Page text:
I began corresponding with someone from YWAM about possibly going over to their base in South Sudan and working in a small medical clinic they have there. I explained to the man that I am a nursing student, but my knowledge of medicine is rudimentary at best. He assured me that I knew more than most civilians and that my medical background (of a whole year) would be helpful. It seemed as though I was indeed at the right spot at the right time, so I began starting to brainstorm fundraising ideas.

During this time I was running dozens of miles a week in preparation for my marathon. Towards the end of my training, the shortest amount I was running was 5 miles, and the longest run I would run would be 21 miles. These runs gave me literal hours to well just run and… run. I began taking a prayer list with me on my runs. I listened to my ipod on training runs and every time a new song came on it would either remind me of someone or something—For Such a Time As This came on and it was my reminder to pray for Sudan. Decades of civil war, genocide, and political and religious unrest has led to the death of millions in the largest country on the African continent. The hundreds of miles I logged in my training was the best opportunity I could have had to spend time praying for my family, friends, mentors, but especially Sudan.

By the time the morning of my marathon rolled around, I barely had 3 small donations and was beginning to question if I’d heard the Lord right in wanting me to run this race. As I ran mile one, mile five, mile ten, and it became evident that I hadn’t heard the Lord wrong. I had prayed for a nation I barely knew about (but had been trying to learn about), for a people I didn’t know, and for peace in a country where I didn’t understand the war. The fact that my training had given me months to pray for this nation, made this marathon worth it. I had shared with many people my desire to run this race for this country, hoping to simply raise a little bit of awareness of the Sudanese struggle. I knew that I would only finish 26.2 miles with the help of my Savior and that regardless of whether or not I had pledges or not, the glory would be given to him.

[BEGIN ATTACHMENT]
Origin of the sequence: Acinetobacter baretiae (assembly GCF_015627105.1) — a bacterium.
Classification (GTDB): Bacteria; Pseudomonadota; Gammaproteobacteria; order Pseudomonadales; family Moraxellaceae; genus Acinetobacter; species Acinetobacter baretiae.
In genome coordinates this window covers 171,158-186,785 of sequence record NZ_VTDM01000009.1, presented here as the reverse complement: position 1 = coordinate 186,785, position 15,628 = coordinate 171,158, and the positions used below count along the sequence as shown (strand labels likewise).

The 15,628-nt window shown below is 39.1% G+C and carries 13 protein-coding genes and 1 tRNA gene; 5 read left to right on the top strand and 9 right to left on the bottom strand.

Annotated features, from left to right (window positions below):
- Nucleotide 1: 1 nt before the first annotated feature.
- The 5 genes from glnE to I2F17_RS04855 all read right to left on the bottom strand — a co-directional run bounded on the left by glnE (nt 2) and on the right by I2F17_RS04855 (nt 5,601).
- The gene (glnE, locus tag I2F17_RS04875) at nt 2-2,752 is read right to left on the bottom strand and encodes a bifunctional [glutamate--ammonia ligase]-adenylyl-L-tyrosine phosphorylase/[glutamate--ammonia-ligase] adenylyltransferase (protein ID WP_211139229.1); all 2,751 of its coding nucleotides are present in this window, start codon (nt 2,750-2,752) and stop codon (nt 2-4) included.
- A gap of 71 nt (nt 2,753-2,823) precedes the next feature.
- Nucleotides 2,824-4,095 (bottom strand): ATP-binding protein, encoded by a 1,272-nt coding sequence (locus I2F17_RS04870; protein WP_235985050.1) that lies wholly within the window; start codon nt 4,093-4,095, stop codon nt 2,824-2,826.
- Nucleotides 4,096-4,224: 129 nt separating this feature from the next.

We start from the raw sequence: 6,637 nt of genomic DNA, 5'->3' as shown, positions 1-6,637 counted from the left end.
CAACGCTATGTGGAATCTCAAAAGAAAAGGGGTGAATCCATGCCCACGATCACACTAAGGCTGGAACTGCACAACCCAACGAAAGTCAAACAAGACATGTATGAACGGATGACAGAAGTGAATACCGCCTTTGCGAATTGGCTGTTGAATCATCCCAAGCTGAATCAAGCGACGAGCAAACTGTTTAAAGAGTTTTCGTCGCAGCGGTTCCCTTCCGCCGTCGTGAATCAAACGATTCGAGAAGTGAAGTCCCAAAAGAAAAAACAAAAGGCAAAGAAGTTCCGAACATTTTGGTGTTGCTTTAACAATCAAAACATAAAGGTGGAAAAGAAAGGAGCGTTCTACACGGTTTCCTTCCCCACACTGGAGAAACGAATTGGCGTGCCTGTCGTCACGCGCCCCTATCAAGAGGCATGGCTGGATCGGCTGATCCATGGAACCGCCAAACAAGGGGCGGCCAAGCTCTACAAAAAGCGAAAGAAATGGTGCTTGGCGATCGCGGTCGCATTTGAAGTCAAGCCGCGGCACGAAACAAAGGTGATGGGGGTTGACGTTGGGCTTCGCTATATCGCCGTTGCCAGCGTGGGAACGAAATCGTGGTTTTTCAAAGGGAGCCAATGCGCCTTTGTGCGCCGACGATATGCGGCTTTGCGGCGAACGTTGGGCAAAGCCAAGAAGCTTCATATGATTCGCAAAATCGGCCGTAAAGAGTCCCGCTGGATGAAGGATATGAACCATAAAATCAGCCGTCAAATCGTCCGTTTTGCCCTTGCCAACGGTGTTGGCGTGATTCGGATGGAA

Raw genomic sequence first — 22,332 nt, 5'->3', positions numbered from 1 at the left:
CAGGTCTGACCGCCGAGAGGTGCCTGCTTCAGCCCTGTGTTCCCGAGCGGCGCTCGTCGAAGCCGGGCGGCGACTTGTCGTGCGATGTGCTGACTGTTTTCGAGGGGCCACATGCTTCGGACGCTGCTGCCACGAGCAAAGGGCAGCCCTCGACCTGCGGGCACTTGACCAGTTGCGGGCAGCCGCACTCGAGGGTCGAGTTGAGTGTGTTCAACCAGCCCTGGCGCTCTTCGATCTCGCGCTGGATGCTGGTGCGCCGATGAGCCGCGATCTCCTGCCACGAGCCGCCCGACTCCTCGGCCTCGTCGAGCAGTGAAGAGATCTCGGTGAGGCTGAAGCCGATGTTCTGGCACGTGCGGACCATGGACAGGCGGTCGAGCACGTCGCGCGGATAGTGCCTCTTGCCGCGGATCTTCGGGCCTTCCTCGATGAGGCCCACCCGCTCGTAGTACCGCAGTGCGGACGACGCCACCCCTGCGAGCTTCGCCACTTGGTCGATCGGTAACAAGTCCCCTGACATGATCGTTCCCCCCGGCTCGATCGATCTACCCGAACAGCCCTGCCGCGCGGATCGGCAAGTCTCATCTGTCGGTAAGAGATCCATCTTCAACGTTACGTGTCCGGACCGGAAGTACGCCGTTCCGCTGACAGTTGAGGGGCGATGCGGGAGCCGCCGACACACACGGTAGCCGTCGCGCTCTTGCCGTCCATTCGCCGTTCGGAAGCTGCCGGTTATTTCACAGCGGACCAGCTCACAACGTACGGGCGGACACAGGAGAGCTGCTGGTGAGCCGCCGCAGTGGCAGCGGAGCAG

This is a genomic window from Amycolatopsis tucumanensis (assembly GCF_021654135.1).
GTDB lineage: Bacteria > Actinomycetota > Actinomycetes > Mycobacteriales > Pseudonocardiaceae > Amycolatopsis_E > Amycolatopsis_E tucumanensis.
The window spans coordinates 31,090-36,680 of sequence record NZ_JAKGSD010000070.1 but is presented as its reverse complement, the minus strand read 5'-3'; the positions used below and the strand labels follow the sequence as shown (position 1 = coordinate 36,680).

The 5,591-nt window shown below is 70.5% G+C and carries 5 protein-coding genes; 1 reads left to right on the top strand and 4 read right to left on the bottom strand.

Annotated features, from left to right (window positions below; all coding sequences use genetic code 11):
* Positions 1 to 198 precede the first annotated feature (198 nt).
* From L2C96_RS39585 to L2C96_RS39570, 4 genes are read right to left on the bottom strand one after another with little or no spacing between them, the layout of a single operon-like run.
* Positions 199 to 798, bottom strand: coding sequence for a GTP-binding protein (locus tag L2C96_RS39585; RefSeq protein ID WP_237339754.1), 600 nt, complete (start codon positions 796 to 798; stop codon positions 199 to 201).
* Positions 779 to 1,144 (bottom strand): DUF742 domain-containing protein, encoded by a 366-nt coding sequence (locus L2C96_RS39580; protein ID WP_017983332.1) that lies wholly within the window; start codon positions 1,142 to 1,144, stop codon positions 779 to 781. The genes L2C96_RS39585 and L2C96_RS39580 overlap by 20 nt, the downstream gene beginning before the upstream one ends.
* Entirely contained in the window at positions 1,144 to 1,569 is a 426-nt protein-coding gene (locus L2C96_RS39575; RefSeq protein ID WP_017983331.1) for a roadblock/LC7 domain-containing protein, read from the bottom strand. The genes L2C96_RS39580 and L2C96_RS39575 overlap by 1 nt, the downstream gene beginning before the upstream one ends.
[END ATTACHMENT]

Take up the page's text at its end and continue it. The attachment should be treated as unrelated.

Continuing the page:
I finished my marathon in 4:48, the 20th female out of 51 runners. But long after the nearly 5 hour race was over, the purpose I ran the race still lingered. I needed at least $3,000 to get to Sudan, and I had about $200. Not to mention I had applied for a passport in early March only to check its’ delivery status in mid-April. According to the report it had been delivered to my post office box at the University of Colorado at Colorado Springs dorms at the end of March—I hadn’t seen a trace of it. After weeks of haggling with the mailroom at UCCS, the local post office, and even going to the Vice Chancellor of Student Affairs I got my answer: “There’s nothing we can do, it’s out of our hands. Your passport was either lost or stolen, all you can do is apply for another one.” I was frustrated—not only did I have to go through the hassle of reapplying, I would have to fill out extra paperwork explaining that it was either lost or stolen, and have to pay all the fees again (over $100). There went the donations I had.

I had finished my finals and was now back in Durango for the summer still trying to figure out a way to go to Sudan, or if it was the Lord’s will for me to go this summer. My Dad and I argued for two hours or more nearly every day about the situation. He was fearful that because they recently had elections (in April 2010) that the tension that is constantly underlying the Sudan would come to the forefront and make it an even more volatile and dangerous country than it already is.

I was struggling with a passage in Matthew that I had studied in my Bible Study earlier in the year that says: “Anyone who loves his father or mother more than me is not worthy of me…” (Matthew 10:37). I also struggled with the fact that they are my parents, of course they’re not going to want me to go to one of the most dangerous third-world countries in the world today. They were fearful for my safety and well-being but they’re my parents—they had to be. On the other hand, I also knew that my parents are strong Christians and that their wisdom and advice was not something to be brushed off lightly—maybe they were the Lord’s way of telling me “not now”.

The morning of May 21, 2010 I sat outside my house as the sun rose and I prayed earnestly for the Lord to show me his will for my summer—I had to make a concrete decision one way or the other within the next week or so. My journal entry from that morning is word for word what’s written below: